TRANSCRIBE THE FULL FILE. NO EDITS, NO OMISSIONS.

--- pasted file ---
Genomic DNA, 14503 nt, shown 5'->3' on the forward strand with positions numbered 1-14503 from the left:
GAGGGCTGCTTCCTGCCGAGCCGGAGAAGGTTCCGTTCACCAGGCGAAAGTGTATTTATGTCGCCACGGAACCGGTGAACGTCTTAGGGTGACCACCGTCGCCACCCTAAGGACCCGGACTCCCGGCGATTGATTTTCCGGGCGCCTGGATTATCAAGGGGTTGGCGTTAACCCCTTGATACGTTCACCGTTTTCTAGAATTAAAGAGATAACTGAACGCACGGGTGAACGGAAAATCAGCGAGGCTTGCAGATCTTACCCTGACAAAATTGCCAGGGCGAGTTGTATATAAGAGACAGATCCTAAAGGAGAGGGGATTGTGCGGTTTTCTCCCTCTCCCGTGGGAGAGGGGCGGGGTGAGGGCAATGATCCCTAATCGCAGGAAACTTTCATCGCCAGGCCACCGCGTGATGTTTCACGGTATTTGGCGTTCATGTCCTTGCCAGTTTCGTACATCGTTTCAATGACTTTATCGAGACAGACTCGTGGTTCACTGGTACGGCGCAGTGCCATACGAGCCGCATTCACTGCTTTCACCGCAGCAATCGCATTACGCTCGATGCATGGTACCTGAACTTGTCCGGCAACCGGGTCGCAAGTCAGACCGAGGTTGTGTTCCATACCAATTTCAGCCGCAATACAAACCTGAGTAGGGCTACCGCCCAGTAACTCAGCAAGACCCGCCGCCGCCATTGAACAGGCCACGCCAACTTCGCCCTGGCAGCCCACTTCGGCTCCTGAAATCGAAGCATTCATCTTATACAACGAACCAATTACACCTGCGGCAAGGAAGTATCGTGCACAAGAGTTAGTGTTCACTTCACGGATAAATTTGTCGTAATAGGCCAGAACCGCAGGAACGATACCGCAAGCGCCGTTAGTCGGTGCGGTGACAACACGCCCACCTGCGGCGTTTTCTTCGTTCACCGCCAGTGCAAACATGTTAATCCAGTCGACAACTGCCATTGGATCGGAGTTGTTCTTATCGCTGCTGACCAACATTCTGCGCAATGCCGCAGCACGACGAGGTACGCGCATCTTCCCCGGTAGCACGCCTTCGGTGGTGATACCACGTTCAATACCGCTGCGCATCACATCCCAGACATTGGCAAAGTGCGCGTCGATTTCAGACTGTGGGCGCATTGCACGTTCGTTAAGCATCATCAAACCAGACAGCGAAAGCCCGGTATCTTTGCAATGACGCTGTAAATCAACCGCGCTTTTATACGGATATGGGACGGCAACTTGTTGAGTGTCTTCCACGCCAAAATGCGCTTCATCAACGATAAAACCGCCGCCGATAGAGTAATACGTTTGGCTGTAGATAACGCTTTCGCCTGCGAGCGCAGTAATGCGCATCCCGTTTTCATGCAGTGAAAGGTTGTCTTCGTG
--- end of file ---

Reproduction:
Genomic DNA, 14503 nt, shown 5'->3' on the forward strand with positions numbered 1-14503 from the left:
GAGGGCTGCTTCCTGCCGAGCCGGAGAAGGTTCCGTTCACCAGGCGAAAGTGTATTTATGTCGCCACGGAACCGGTGAACGTCTTAGGGTGACCACCGTCGCCACCCTAAGGACCCGGACTCCCGGCGATTGATTTTCCGGGCGCCTGGATTATCAAGGGGTTGGCGTTAACCCCTTGATACGTTCACCGTTTTCTAGAATTAAAGAGATAACTGAACGCACGGGTGAACGGAAAATCAGCGAGGCTTGCAGATCTTACCCTGACAAAATTGCCAGGGCGAGTTGTATATAAGAGACAGATCCTAAAGGAGAGGGGATTGTGCGGTTTTCTCCCTCTCCCGTGGGAGAGGGGCGGGGTGAGGGCAATGATCCCTAATCGCAGGAAACTTTCATCGCCAGGCCACCGCGTGATGTTTCACGGTATTTGGCGTTCATGTCCTTGCCAGTTTCGTACATCGTTTCAATGACTTTATCGAGACAGACTCGTGGTTCACTGGTACGGCGCAGTGCCATACGAGCCGCATTCACTGCTTTCACCGCAGCAATCGCATTACGCTCGATGCATGGTACCTGAACTTGTCCGGCAACCGGGTCGCAAGTCAGACCGAGGTTGTGTTCCATACCAATTTCAGCCGCAATACAAACCTGAGTAGGGCTACCGCCCAGTAACTCAGCAAGACCCGCCGCCGCCATTGAACAGGCCACGCCAACTTCGCCCTGGCAGCCCACTTCGGCTCCTGAAATCGAAGCATTCATCTTATACAACGAACCAATTACACCTGCGGCAAGGAAGTATCGTGCACAAGAGTTAGTGTTCACTTCACGGATAAATTTGTCGTAATAGGCCAGAACCGCAGGAACGATACCGCAAGCGCCGTTAGTCGGTGCGGTGACAACACGCCCACCTGCGGCGTTTTCTTCGTTCACCGCCAGTGCAAACATGTTAATCCAGTCGACAACTGCCATTGGATCGGAGTTGTTCTTATCGCTGCTGACCAACATTCTGCGCAATGCCGCAGCACGACGAGGTACGCGCATCTTCCCCGGTAGCACGCCTTCGGTGGTGATACCACGTTCAATACCGCTGCGCATCACATCCCAGACATTGGCAAAGTGCGCGTCGATTTCAGACTGTGGGCGCATTGCACGTTCGTTAAGCATCATCAAACCAGACAGCGAAAGCCCGGTATCTTTGCAATGACGCTGTAAATCAACCGCGCTTTTATACGGATATGGGACGGCAACTTGTTGAGTGTCTTCCACGCCAAAATGCGCTTCATCAACGATAAAACCGCCGCCGATAGAGTAATACGTTTGGCTGTAGATAACGCTTTCGCCTGCGAGCGCAGTAATGCGCATCCCGTTTTCATGCAGTGAAAGGTTGTCTTCGTG